After reading this article on ESPN.com, my feelings towards the Mitchell report have gotten worse, if that’s at all possible. I’ll excerpt some quotes of note:
From a coach (all of the sources here are unnamed, for obvious reasons):
“They wanted us to speculate. And I wouldn’t do that. They wanted me to say who I thought was using steroids. And when I said, ‘I don’t know,’ they would say, ‘Well, you work most closely with these guys. You work on their bodies every day. You weren’t the least bit suspicious when you saw their bodies change?’
“This was the kind of stuff I was most afraid of, because they didn’t ask me about specific people with specific information that they had. They asked me to guess. I said my guess was no guess at all, because what would happen to me if I said a guy was using steroids who wasn’t? What if I guessed wrong? Then my name is out there, I get fired, and I’m easily replaceable.”
Why are they asking people to guess?
“They didn’t ask us those things because they didn’t have the level of sophistication about what we do,” said a National League strength coach. “They didn’t know the right questions to ask. At no point in my interview did anyone say to me, ‘What can we recommend to make sure this never happens again?'”
Uh, wasn’t the whole point of the investigation to figure out how to never let this happen again? Oh, my mistake. I forgot that it was a witch hunt to bring out the biggest names in baseball.
“I didn’t go in there with a lawyer because I didn’t have anything to hide,” the manager said. “They asked me if I’d ever seen anyone do steroids. I said no. They asked me how I thought the players’ bodies got so big, and I said the players were in the weight room day and night, so it made sense to me. Then he said to me, ‘Well, don’t you know that steroids combined with weightlifting can make you even bigger?’ He said it to me like I was dumb, so I said, ‘No, I didn’t know that.'”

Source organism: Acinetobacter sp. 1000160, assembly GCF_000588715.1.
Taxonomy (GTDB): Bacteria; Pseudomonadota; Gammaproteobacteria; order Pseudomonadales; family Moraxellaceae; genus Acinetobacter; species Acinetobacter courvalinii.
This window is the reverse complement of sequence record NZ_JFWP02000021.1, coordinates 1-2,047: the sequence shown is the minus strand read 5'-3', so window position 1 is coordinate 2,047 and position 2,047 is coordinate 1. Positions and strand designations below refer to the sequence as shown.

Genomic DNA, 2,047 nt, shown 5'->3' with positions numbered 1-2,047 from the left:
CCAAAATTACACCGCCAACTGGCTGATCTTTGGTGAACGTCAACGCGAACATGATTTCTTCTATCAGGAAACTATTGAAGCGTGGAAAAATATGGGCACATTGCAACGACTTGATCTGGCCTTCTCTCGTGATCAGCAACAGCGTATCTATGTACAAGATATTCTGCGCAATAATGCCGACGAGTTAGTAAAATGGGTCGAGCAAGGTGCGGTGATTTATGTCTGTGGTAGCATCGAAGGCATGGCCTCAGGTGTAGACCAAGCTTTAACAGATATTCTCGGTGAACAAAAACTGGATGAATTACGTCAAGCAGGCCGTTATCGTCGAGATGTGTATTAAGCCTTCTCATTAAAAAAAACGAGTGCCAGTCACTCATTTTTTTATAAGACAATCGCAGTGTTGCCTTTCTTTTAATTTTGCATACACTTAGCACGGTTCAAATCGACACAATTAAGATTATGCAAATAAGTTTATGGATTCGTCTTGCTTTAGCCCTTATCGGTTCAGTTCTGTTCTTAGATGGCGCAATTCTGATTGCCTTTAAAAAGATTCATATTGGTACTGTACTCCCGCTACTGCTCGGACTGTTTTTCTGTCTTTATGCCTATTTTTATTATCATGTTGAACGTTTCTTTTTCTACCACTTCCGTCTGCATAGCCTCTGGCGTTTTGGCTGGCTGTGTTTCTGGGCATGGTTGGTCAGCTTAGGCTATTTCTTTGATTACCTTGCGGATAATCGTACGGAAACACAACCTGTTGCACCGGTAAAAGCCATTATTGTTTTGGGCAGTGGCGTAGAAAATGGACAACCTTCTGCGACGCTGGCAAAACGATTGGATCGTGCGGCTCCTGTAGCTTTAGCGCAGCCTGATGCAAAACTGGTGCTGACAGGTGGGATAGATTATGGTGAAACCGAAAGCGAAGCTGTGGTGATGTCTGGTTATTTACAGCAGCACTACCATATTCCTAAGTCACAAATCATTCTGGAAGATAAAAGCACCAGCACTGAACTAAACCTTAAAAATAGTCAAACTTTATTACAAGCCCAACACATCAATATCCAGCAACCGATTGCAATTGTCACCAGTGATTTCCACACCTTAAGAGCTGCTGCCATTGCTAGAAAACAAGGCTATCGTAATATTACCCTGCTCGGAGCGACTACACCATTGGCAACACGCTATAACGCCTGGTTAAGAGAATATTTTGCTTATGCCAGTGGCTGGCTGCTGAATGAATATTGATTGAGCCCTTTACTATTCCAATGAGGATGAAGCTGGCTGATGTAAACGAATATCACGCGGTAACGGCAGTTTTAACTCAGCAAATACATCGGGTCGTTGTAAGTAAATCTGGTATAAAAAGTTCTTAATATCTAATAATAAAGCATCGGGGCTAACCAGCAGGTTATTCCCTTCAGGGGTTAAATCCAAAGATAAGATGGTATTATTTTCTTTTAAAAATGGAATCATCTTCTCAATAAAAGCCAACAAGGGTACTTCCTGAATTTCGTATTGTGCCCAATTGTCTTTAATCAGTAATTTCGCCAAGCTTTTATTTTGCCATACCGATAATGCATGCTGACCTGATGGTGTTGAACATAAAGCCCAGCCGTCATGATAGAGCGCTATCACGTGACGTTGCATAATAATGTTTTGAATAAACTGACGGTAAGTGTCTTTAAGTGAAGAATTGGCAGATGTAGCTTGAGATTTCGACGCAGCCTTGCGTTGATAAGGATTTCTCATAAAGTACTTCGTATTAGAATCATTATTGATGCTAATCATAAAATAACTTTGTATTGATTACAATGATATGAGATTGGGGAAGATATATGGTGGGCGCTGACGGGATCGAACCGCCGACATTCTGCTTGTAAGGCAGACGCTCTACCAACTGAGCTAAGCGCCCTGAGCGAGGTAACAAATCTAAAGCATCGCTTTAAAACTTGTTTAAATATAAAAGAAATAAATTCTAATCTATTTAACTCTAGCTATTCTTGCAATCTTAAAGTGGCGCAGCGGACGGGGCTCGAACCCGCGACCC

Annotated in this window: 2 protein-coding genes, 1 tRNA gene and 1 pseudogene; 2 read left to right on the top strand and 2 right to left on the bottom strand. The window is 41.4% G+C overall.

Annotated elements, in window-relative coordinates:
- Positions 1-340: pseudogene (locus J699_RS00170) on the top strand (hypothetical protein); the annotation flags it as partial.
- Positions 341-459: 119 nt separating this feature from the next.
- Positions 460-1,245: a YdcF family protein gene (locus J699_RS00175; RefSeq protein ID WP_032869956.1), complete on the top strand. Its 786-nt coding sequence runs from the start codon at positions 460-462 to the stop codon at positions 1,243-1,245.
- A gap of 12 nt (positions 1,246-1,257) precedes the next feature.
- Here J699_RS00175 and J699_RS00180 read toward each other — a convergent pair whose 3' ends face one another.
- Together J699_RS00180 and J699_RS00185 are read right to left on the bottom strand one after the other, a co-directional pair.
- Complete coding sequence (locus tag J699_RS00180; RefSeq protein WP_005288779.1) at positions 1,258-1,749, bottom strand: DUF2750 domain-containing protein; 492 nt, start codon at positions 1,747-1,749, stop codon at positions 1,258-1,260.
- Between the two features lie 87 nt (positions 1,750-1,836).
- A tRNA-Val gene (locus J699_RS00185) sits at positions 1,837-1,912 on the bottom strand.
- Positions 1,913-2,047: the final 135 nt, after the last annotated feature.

Wow. I didn’t know that! Pass the bull testosterone, yo!
Oh, and don’t forget Mr. Mitchell’s status on the board of directors of the Red Sox. The following is an excerpt from an e-mail sent by John Clarke, a spokesman for DLA Piper, the law firm conducting the investigation.
“Senator Mitchell and the Red Sox have agreed that he would not provide advice to the Red Sox owners until this investigation is completed and he would not receive any compensation from the team. That is the current situation,” Clarke wrote in a Nov. 30 e-mail to ESPN.com. “It is the expectation of the Senator and the Red Sox that he will resume his previous role after the completion of the investigation.”
Oh, then never mind! It’s all cool. He didn’t advise or take money while the investigation was ongoing. That he did those things before the investigation, and plans to continue doing so after the investigation, means nothing, right?
At least one GM is speaking out against this:
“They expected everyone to believe what they say, but they didn’t do anything real to change anybody’s mind. It was just his word,” one general manager said of Mitchell and his investigators. “They think everybody is stupid. They really do.”
So instead of figuring out how to stop this, they’re trying to levy blame on anyone they can. Thanks, Mitchell and Company. I’ll rest easier knowing that you compiled a list of names that people guessed at.
Honestly, I think this report is going to do a lot more to hurt baseball than to help it.
On a related note, I betcha a fiver that A-Rod’s name is somewhere in the Mitchell report. And I betcha that there’s a token Red Sox reference, but nothing of substance. (And I’m not saying A-Rod because he’s a Yankee, but rather because he’s a big name, and including him would seem to fit Mitchell’s M.O.)